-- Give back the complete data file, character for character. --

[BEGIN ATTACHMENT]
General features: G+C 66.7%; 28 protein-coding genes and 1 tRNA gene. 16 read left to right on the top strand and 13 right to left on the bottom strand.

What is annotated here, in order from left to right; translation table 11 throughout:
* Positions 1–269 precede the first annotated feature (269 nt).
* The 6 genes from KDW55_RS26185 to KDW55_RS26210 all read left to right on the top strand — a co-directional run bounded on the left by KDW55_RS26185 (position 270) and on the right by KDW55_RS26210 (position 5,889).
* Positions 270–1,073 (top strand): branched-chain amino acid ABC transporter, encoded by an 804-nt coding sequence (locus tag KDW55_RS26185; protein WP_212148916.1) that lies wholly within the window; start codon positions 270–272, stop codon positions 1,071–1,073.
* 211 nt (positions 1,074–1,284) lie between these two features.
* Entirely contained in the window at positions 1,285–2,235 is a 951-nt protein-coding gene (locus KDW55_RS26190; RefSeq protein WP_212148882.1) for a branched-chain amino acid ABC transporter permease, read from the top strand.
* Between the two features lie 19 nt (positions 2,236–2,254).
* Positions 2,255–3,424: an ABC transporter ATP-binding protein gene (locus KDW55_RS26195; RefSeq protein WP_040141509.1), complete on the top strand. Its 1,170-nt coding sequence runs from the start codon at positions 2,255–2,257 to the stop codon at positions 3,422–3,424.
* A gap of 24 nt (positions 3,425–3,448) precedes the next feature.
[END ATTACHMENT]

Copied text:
General features: G+C 66.7%; 28 protein-coding genes and 1 tRNA gene. 16 read left to right on the top strand and 13 right to left on the bottom strand.

What is annotated here, in order from left to right; translation table 11 throughout:
* Positions 1–269 precede the first annotated feature (269 nt).
* The 6 genes from KDW55_RS26185 to KDW55_RS26210 all read left to right on the top strand — a co-directional run bounded on the left by KDW55_RS26185 (position 270) and on the right by KDW55_RS26210 (position 5,889).
* Positions 270–1,073 (top strand): branched-chain amino acid ABC transporter, encoded by an 804-nt coding sequence (locus tag KDW55_RS26185; protein WP_212148916.1) that lies wholly within the window; start codon positions 270–272, stop codon positions 1,071–1,073.
* 211 nt (positions 1,074–1,284) lie between these two features.
* Entirely contained in the window at positions 1,285–2,235 is a 951-nt protein-coding gene (locus KDW55_RS26190; RefSeq protein WP_212148882.1) for a branched-chain amino acid ABC transporter permease, read from the top strand.
* Between the two features lie 19 nt (positions 2,236–2,254).
* Positions 2,255–3,424: an ABC transporter ATP-binding protein gene (locus KDW55_RS26195; RefSeq protein WP_040141509.1), complete on the top strand. Its 1,170-nt coding sequence runs from the start codon at positions 2,255–2,257 to the stop codon at positions 3,422–3,424.
* A gap of 24 nt (positions 3,425–3,448) precedes the next feature.